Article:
Many artists have made works that draw attention to, or function as, ways to remediate ecological damage, and many—ranging from Helen and Newton Harrison and Jackie Brookner to Brandon Ballengée—have worked in close collaboration with a wide range of scientists, as Miss has done for both these projects. (Seldom before, though, have the protocols of scientific research been retrofitted for art.) As with any kind of activist art, the difficulty is engaging the unconvinced—or, even harder, the uninterested. Miss, who approaches that challenge armed above all with an unerring formal sense, says she favors informing over advocating. Like most worthy art, her projects make viewers both more alert and more self-conscious.
During a lecture at the IMA, she referred to the famous Borges parable of a map the size of the territory it charts; FLOW, she noted, is similarly a point-by-point, real-size mapping of a water system. She also cited something said to her by one of her scientific collaborators: “All property is riverfront property—the river starts at your front door.” It is an aphorism that echoes one sometimes invoked by landscape painters, which notes that the sky starts at your feet. Together, these rhetorical figures suggest the tactics that are distinctive to Miss’s work. Pulling viewers in, sometimes below the ground or sea level and always deep into the thick of things, she makes us feel our place.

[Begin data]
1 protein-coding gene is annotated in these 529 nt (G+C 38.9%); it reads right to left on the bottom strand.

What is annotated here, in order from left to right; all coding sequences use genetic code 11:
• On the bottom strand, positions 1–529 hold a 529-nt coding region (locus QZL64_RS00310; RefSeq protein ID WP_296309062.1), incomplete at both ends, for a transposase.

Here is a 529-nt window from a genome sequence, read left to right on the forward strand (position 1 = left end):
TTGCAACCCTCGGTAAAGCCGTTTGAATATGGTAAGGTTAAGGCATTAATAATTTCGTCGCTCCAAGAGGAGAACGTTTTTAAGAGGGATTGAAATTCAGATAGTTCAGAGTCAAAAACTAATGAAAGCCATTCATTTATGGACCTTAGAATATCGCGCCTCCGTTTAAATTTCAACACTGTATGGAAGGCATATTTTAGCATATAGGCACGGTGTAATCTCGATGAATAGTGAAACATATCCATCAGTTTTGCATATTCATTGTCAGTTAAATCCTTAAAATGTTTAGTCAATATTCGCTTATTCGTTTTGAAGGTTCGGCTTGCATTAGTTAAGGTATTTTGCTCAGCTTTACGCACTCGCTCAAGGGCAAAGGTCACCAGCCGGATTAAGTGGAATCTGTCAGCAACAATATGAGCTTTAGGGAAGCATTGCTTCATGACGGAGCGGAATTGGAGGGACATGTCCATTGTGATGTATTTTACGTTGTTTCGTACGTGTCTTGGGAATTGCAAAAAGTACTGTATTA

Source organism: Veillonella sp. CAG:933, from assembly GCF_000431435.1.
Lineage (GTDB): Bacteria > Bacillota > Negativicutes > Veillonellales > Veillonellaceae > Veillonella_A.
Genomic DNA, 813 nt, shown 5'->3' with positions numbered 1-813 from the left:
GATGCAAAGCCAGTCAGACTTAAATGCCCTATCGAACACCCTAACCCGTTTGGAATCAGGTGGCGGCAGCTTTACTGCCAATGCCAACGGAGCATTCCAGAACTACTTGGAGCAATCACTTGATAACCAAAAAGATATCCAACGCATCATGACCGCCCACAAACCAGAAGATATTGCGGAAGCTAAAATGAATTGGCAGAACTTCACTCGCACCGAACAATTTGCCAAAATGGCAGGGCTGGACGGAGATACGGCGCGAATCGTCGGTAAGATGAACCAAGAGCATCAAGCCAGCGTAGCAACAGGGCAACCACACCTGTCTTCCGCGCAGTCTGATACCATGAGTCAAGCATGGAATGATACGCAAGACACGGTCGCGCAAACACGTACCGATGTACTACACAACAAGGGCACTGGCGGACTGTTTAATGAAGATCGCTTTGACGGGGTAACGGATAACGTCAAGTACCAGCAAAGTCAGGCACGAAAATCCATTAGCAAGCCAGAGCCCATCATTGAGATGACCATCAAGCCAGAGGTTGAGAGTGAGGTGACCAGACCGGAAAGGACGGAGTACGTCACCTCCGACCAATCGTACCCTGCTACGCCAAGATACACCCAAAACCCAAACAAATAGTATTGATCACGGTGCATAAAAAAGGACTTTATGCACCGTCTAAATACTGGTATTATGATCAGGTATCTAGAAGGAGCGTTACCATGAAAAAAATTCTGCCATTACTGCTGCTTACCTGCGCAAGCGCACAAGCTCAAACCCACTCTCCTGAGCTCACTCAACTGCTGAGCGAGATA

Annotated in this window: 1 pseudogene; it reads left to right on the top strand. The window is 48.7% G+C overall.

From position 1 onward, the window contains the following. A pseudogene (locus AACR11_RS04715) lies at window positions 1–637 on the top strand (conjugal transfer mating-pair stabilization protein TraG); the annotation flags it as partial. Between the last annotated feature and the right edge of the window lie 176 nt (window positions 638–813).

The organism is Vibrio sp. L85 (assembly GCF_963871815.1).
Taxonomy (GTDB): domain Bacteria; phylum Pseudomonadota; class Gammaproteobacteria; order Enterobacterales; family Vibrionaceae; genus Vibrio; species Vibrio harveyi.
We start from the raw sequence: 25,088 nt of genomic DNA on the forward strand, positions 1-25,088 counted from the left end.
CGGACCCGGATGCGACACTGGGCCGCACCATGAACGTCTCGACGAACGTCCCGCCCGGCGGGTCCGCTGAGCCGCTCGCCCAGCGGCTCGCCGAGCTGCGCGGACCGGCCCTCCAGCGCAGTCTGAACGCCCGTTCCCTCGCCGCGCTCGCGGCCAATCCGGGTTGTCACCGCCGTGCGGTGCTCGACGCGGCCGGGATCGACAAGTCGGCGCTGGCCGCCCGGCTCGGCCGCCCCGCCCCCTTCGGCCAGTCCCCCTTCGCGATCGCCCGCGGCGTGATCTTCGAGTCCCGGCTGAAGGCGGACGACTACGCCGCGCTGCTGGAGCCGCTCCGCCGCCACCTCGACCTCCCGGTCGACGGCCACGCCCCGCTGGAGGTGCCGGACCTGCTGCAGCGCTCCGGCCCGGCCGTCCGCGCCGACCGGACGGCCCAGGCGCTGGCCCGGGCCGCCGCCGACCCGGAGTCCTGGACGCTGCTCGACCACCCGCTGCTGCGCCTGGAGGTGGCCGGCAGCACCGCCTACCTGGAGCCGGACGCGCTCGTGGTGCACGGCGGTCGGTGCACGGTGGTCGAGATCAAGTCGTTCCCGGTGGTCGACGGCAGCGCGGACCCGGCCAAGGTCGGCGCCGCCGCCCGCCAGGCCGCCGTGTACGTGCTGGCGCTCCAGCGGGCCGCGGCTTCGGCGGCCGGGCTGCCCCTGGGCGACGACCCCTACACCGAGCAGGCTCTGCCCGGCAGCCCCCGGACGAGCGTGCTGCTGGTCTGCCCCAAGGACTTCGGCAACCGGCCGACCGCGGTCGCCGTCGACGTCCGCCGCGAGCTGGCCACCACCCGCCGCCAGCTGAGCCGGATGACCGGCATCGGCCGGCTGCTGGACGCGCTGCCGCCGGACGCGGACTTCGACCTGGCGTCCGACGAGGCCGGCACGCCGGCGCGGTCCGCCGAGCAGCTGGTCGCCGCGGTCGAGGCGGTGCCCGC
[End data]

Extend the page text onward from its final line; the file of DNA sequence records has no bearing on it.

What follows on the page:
The 137th Street hub of “Broadway: 1000 Steps” was on view from Sept. 17–Dec. 10, 2011. Additional hubs are planned for the spring of 2013.


Nancy Princenthal is a writer based in New York.